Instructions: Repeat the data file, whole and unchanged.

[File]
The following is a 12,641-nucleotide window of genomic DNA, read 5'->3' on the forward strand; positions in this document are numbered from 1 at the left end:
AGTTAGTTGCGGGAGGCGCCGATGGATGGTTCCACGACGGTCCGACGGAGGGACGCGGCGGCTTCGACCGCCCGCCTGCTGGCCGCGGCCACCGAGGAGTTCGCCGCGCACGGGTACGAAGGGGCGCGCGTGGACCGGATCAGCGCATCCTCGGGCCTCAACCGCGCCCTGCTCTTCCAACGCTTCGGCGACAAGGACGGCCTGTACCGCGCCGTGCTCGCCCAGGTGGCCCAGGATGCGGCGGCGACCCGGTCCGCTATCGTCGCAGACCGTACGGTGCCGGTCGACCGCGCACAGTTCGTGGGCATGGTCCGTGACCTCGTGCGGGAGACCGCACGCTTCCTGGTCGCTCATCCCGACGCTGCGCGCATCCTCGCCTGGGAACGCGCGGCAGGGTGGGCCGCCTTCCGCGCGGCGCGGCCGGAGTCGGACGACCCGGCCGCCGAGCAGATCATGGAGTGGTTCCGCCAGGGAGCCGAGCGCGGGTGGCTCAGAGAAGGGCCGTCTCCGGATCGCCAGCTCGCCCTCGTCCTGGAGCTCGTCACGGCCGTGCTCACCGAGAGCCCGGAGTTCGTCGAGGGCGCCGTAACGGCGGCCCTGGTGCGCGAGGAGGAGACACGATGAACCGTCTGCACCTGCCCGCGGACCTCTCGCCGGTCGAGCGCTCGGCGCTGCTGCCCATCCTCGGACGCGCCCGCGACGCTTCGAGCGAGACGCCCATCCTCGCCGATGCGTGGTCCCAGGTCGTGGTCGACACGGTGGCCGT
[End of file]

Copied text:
The following is a 12,641-nucleotide window of genomic DNA, read 5'->3' on the forward strand; positions in this document are numbered from 1 at the left end:
AGTTAGTTGCGGGAGGCGCCGATGGATGGTTCCACGACGGTCCGACGGAGGGACGCGGCGGCTTCGACCGCCCGCCTGCTGGCCGCGGCCACCGAGGAGTTCGCCGCGCACGGGTACGAAGGGGCGCGCGTGGACCGGATCAGCGCATCCTCGGGCCTCAACCGCGCCCTGCTCTTCCAACGCTTCGGCGACAAGGACGGCCTGTACCGCGCCGTGCTCGCCCAGGTGGCCCAGGATGCGGCGGCGACCCGGTCCGCTATCGTCGCAGACCGTACGGTGCCGGTCGACCGCGCACAGTTCGTGGGCATGGTCCGTGACCTCGTGCGGGAGACCGCACGCTTCCTGGTCGCTCATCCCGACGCTGCGCGCATCCTCGCCTGGGAACGCGCGGCAGGGTGGGCCGCCTTCCGCGCGGCGCGGCCGGAGTCGGACGACCCGGCCGCCGAGCAGATCATGGAGTGGTTCCGCCAGGGAGCCGAGCGCGGGTGGCTCAGAGAAGGGCCGTCTCCGGATCGCCAGCTCGCCCTCGTCCTGGAGCTCGTCACGGCCGTGCTCACCGAGAGCCCGGAGTTCGTCGAGGGCGCCGTAACGGCGGCCCTGGTGCGCGAGGAGGAGACACGATGAACCGTCTGCACCTGCCCGCGGACCTCTCGCCGGTCGAGCGCTCGGCGCTGCTGCCCATCCTCGGACGCGCCCGCGACGCTTCGAGCGAGACGCCCATCCTCGCCGATGCGTGGTCCCAGGTCGTGGTCGACACGGTGGCCGT